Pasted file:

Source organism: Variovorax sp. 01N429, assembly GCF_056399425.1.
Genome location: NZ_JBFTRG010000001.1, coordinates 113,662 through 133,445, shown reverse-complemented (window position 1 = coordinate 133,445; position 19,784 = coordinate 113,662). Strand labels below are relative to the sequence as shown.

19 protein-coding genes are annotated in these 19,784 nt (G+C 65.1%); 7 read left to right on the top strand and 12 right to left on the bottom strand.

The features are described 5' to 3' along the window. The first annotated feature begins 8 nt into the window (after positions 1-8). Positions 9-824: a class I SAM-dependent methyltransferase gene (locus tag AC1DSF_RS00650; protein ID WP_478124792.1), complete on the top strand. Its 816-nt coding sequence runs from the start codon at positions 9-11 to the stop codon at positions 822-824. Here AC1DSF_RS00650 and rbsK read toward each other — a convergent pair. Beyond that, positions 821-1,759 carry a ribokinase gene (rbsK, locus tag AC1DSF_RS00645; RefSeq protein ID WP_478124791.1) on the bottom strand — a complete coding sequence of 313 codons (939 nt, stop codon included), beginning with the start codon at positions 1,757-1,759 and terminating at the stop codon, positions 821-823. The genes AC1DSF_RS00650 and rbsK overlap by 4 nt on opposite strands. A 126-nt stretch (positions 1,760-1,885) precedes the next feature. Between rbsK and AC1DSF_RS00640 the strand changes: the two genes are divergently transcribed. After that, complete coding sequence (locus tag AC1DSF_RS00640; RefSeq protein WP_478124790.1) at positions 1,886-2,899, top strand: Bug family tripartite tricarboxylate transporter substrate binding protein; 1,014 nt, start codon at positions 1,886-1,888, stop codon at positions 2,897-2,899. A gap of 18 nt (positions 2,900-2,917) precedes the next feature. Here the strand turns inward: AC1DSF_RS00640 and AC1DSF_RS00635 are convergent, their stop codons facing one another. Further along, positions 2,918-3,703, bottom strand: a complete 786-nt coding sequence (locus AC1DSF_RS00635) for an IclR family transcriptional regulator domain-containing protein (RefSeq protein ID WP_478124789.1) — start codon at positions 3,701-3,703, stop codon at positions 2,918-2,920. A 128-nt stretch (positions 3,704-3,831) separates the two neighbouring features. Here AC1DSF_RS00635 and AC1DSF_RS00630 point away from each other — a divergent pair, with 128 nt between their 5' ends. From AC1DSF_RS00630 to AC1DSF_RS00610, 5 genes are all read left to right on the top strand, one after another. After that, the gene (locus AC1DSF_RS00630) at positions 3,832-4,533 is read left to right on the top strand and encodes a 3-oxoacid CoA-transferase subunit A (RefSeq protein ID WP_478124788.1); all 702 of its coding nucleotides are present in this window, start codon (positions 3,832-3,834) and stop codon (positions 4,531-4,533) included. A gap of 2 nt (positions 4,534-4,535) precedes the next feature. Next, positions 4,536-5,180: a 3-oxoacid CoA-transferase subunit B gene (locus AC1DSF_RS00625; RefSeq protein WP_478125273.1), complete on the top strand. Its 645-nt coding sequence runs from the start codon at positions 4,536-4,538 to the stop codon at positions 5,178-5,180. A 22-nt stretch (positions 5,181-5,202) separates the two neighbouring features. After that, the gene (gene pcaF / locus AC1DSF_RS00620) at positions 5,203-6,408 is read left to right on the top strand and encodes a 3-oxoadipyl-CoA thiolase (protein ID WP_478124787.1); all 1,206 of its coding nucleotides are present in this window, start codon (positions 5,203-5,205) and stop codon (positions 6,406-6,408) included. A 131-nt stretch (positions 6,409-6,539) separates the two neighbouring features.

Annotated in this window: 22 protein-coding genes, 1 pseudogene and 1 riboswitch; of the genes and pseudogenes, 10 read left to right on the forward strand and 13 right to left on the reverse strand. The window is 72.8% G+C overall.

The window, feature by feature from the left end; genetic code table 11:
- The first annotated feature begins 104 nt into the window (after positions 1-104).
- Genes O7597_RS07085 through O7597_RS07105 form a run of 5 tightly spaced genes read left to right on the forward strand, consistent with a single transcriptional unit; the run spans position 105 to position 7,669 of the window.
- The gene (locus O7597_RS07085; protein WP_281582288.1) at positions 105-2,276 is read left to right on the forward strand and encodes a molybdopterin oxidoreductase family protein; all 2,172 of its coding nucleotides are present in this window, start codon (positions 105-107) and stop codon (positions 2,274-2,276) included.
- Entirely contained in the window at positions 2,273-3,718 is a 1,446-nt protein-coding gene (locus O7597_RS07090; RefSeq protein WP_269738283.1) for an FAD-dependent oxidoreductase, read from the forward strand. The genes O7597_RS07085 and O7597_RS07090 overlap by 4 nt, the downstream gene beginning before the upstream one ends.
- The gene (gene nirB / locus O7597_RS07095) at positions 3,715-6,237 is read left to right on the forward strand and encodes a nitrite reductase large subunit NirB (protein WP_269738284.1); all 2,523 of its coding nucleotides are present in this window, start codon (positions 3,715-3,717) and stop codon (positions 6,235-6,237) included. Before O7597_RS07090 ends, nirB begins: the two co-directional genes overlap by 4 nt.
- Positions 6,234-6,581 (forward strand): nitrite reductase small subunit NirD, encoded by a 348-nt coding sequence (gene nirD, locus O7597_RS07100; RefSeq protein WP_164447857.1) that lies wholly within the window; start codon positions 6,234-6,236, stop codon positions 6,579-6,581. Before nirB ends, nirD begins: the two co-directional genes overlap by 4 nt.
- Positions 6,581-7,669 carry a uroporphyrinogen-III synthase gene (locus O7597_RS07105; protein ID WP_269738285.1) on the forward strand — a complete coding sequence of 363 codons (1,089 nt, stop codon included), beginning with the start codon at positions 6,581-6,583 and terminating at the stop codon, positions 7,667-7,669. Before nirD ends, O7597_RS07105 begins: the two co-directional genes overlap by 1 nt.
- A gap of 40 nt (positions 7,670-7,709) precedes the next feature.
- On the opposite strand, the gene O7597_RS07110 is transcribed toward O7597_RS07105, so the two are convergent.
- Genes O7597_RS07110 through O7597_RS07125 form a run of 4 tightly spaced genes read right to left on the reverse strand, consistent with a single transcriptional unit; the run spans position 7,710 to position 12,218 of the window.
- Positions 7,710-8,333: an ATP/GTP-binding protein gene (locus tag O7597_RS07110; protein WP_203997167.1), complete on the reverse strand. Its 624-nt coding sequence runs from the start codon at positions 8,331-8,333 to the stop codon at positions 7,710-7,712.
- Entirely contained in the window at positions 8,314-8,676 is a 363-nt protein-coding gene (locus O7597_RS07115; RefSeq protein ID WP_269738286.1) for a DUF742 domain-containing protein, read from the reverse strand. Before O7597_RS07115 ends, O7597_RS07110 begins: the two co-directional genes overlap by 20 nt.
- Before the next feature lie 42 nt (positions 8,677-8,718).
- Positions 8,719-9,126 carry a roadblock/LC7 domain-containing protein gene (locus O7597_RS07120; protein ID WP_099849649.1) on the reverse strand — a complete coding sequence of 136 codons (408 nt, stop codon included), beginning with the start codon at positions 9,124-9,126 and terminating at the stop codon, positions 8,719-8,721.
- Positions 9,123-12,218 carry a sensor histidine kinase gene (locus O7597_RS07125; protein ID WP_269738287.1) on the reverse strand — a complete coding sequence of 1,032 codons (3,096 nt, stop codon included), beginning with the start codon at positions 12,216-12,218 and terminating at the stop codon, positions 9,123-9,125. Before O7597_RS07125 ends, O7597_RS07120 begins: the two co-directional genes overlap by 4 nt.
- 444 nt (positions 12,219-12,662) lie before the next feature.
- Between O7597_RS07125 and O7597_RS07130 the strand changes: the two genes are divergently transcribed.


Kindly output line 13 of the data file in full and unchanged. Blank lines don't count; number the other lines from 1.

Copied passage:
- Positions 6,581-7,669 carry a uroporphyrinogen-III synthase gene (locus O7597_RS07105; protein ID WP_269738285.1) on the forward strand — a complete coding sequence of 363 codons (1,089 nt, stop codon included), beginning with the start codon at positions 6,581-6,583 and terminating at the stop codon, positions 7,667-7,669. Before nirD ends, O7597_RS07105 begins: the two co-directional genes overlap by 1 nt.